Parish Pioneer

Ruth O’Keefe

I’ve been a parishioner at Our Lady of Fatima Parish since 1961. My late husband and I joined the parish after purchasing our home, which is only about six blocks from the church. At first, we weren’t too active in the parish but after striking a friendship with George and Anne Nichols, and their friends the Schroeders, well, we got a lot more involved.

Our Lady of Fatima offered a lot of activities for young and growing families. I remember when Mass was celebrated in the gymnasium, which was quite a while ago. For many years, I attended daily Mass, and on many of those days, I walked from home to the church.

I feel that I connected with the parish in many ways because of its name. Our Lady of Fatima is special. I am rather unique in that I may be one of the only living parishioners born in 1917, which is the same year the Blessed Mother appeared to the three children. I am amazed at how often the year 1917 comes up these days. I will be 100 years old next February and look forward to the celebrations our parish family will have at the 100 Year Anniversary of the apparitions at Fatima.

Being a parishioner means being informed about Our Lady’s visits. I was so in awe when I learned the details of Mother Mary’s relationship with those children and how much they offered up and suffered.

 Fr. Harley Schmitt, second Pastor of Our Lady of Fatima Parish

Fr. Harley Schmitt, second Pastor of Our Lady of Fatima Parish

We have been blessed with good and caring priests. I admired Monsignor Schmitt very much, as he was a wonderful pastor, and a dear friend. I remember him as having a sense of humor and at the same time being a very devoted priest. He carried a missal with him at all times. His sincerity and the depth of his care for me, as one of his flock, meant the world. He came to visit when my late husband was very sick, which I appreciated. He celebrated the funeral Mass for my husband and then for our son, Michael, who died a young man. I remember asking Monsignor so many questions when my son died, and he helped me through that grief. When Monsignor retired to Mullen home, I visited him there several times, and when he died, I attended his funeral at Our Lady of Fatima, along with hundreds of other Catholics. He was a jewel and so well regarded. I miss him!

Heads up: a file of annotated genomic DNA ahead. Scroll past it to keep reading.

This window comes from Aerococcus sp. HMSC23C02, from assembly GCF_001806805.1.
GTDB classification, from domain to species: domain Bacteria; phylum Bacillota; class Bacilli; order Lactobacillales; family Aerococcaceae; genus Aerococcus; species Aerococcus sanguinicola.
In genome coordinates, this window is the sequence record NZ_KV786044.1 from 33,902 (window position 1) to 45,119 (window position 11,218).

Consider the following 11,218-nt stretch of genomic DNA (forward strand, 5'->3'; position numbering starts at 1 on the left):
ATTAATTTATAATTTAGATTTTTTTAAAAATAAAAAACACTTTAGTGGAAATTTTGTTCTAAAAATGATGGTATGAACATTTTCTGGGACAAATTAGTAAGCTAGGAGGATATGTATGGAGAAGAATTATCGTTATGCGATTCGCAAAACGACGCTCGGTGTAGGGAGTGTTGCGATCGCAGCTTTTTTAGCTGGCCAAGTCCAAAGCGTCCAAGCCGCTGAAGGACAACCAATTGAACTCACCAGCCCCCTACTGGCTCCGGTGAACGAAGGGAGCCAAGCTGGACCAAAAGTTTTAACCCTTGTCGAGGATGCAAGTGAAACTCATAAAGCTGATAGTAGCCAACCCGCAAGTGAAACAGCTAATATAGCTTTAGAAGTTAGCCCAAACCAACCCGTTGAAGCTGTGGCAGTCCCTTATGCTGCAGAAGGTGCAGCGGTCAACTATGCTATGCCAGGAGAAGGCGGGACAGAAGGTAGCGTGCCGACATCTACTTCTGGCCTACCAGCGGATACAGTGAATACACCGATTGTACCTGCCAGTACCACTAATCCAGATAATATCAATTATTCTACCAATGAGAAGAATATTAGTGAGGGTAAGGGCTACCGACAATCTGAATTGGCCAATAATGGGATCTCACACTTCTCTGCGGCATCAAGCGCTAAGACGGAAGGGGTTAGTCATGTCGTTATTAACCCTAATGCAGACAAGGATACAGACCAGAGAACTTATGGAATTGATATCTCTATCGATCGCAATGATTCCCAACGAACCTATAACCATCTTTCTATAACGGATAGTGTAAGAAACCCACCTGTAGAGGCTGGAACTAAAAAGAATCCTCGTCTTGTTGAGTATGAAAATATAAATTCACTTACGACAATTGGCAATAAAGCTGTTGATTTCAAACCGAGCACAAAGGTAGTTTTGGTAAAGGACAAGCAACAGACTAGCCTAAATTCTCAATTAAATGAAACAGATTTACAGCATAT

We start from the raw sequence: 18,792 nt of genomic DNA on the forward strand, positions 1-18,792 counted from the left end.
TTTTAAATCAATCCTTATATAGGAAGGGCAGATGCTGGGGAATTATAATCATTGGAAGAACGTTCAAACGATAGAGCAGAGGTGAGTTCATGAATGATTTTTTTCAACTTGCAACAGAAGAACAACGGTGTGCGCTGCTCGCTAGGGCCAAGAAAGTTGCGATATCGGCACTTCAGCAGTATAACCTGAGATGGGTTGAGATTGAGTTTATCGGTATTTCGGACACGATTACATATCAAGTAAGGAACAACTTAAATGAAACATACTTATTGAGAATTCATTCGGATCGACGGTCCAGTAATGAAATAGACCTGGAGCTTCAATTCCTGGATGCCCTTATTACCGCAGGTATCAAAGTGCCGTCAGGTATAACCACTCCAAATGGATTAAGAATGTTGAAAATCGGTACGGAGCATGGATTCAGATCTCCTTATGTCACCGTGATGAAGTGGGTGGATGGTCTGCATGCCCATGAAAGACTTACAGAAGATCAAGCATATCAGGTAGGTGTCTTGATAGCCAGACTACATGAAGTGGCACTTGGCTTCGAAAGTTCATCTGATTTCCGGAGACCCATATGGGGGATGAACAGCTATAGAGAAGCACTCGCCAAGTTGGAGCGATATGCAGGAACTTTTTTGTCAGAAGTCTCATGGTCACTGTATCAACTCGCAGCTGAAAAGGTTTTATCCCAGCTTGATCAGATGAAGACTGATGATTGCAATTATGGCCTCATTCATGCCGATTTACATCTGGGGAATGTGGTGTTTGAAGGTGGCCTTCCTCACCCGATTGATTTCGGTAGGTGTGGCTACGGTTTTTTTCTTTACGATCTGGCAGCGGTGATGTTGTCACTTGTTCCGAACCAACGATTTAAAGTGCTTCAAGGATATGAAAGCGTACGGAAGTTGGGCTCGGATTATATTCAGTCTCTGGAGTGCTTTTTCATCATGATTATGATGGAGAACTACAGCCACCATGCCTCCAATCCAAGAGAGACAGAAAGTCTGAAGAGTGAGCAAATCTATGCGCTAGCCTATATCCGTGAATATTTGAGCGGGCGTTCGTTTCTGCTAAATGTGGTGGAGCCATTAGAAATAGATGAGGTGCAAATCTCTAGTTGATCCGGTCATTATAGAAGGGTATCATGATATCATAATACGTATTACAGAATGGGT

I’ve been a member of the Altar and Rosary Society since the beginning. It is a wonderful group of women. Everyone is so caring. I never feel lonely at our parish because of groups like this. I also belong to the bridge group. In fact, I belong to four different bridge groups in the area. I think playing bridge keeps me sharp!

When Monsignor Nickless was assigned as Bishop of Sioux City, I thought it was very significant. I mean to know that our small parish had a future bishop, well, that was something.

The truth is that our parish is special. No one will ever take me out of this church. Mainly I come because He, Our Lord, is here, and I always know I have the Lord! But I believe we have a holy parish and it is because of the Blessed Mother, who watches over us. The fact that we have a school that is firmly established is testimony to that. The school means a lot to me personally. My son, Michael, attended first through eighth grade.

I believe I am a better person because of Our Lady of Fatima Parish. I consecrated my life to the Blessed Mother on December 31, 2015, and that means so much to me. I say two rosaries daily in gratitude and thanksgiving for my life. To sum it up, I know that at age 99, I am living the life God wants for me, and being a parishioner here has certainly given me a deeper faith.